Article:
Can someone help me please??
What else must you know to prove the triangles congruent by SAS?
Diagram will be in the comments. So, please wait a few minutes.

- anonymous

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- schrodinger

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- AravindG

wow charizarD!!!

- anonymous

|dw:1352307435101:dw|
Diagram is not to scale.
Sorry, I messed up on the size a bit.

- anonymous

Yup! ^^ Is Charizard your favorite pokemon too?

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## More answers

- AravindG

yaaaa!!! love it a lot!!

- anonymous

Thanks! ^^ Can you help me out with this problem?

- anonymous

I know that SAS stands for Side-Angle-Side. I need the following:
a) 2 congruent corresponding sides
b) 2 congruent corresponding angles
c) 2 congruent corresponding sides

- anonymous

I believe that angles A and C are congruent to one another would account for b).

- anonymous

I don't know how to find the sides exactly though.

- AravindG

2 congruent corresponding sides

- anonymous

Yes

- anonymous

AC is shared by both the triangles. AD is equal to BC as this looks like a rhombus.

- anonymous

@emcrazy14: Okay, so it would be something like this:
a) 2 Congruent Corresponding Sides: AD is congruent to BC
b) 2 Congruent Corresponding Angles: A is congruent to C
c) 2 Congruent Corresponding Sides: CD is congruent to BA ?
In a similar problem, someone told me that one of these terms would be uncertain. That we wouldn't be able to prove it without more information given. Therefore, that would be the information we would need that is asked for in the question. How would that be for this problem exactly?

- anonymous

What do you guys think?

- anonymous

Lol, the 'Ignore please' cracked me up! :'D

- anonymous

Lol, thanks. ^^;

- anonymous

You see for the SAS property, you need to prove all three things. Two sides and the included angle between them should be proven congruent. So you don't need to tell whether CD is congruent to BA or not.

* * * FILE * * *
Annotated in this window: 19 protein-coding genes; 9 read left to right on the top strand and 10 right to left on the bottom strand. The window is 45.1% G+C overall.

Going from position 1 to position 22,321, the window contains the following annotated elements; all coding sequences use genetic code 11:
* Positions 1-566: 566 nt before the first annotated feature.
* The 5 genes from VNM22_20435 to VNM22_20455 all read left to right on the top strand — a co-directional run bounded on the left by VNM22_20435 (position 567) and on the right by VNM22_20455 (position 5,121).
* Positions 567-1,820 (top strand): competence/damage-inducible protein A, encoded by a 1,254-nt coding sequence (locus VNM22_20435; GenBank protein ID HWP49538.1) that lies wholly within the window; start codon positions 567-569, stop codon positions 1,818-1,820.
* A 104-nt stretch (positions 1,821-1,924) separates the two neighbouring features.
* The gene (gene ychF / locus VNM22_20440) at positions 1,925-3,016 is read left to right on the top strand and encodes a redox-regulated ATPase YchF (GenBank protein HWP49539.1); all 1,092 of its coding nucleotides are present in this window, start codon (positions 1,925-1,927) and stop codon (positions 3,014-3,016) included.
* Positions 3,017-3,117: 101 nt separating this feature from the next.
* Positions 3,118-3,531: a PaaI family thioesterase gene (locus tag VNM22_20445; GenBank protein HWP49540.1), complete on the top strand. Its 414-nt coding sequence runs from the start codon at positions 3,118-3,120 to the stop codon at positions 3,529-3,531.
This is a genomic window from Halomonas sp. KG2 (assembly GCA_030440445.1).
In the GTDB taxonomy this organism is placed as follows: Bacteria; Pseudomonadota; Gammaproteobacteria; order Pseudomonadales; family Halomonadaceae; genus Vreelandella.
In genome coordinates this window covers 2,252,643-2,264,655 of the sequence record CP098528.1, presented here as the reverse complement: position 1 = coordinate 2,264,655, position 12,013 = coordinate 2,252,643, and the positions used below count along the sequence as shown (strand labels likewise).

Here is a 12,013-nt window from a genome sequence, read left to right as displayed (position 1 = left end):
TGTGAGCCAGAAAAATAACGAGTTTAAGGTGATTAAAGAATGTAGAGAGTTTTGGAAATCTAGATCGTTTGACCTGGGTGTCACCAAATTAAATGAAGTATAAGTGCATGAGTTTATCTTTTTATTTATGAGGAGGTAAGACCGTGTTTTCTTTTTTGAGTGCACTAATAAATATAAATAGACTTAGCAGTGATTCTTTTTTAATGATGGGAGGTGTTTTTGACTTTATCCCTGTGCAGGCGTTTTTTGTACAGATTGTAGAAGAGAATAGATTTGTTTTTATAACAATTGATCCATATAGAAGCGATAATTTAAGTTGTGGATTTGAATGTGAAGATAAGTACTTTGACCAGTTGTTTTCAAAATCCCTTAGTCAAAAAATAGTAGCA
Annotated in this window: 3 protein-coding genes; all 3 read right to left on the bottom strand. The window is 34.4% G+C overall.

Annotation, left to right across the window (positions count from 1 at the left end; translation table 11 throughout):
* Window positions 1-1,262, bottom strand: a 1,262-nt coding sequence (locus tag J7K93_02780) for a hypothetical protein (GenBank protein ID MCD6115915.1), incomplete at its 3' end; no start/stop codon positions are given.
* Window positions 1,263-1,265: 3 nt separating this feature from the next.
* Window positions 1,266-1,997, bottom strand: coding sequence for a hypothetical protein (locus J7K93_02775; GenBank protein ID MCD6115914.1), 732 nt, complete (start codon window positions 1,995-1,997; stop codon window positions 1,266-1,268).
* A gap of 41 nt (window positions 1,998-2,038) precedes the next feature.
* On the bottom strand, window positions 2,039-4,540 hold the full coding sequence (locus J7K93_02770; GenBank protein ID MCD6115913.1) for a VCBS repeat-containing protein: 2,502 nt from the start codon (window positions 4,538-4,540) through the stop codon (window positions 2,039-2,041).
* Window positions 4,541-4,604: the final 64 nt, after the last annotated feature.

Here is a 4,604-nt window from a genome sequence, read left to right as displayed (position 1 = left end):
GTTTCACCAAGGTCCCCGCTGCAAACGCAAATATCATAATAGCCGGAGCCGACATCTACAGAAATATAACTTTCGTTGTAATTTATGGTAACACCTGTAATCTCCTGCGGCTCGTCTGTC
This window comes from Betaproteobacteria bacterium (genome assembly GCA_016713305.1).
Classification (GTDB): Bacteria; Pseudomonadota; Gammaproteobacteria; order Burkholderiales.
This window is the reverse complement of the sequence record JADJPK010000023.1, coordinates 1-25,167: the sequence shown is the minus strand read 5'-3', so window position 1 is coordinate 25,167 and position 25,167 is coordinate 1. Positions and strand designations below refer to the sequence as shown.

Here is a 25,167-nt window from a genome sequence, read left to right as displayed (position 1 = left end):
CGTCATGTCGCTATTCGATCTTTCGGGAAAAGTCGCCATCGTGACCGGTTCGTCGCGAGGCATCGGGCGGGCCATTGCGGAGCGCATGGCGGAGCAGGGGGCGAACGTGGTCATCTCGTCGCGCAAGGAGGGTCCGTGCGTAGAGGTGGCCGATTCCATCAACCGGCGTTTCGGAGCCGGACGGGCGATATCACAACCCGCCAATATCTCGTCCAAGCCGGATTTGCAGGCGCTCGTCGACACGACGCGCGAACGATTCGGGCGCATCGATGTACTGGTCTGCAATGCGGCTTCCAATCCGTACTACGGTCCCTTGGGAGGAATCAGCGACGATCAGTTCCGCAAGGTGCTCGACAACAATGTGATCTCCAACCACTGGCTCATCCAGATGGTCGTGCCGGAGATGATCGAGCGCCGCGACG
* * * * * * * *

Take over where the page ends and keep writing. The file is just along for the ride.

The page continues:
- anonymous

So, they can all be proven by just looking at the diagram and deciphering it? It's not that some of them cannot be proven at all without further information?

- anonymous

Yes. If a question asks you to prove congruency of the triangles, then there must be some property that enabbles you to do it withot further information. It would be either SAS, SSS, RHS or AAS property!

- anonymous

Okay, I'm just confirming since I may have gotten a different problem wrong due to this. Would it be the same if the question stated "What other information do you NEED in order to prove the triangles congruent using the SAS Congruence Postulate?"
What does the RHS stand for? I have not learned about that yet. I understand what you are mean.

- anonymous

RHS Property- If the hypotenuse and a side of a right-angled triangle are equal to the side and hypotenuse of another triangle, then they are congruent.
As for your question, no.If a question is phrased like that, then there must be something missing according to that particular postulate, in this case SAS. So, you'll have to find that out and state it.

- anonymous

Okay, then that question is good. For original question stated in this thread,
a) 2 Congruent Corresponding Sides: AD is congruent to BC
b) 2 Congruent Corresponding Angles: A is congruent to C
c) 2 Congruent Corresponding Sides: CD is congruent to BA
Is that sufficient for the answers?

- anonymous

(a) and (b) are correct. For (c) you should state that side AC belongs to both triangles.
I already told you the angle and the sides making that angle should be congruent.

- anonymous

Wouldn't stating that side AC belongs to both triangles go along with (b)?
You are talking about side AC correct?

- anonymous

No. (b) is about the congruent angles.

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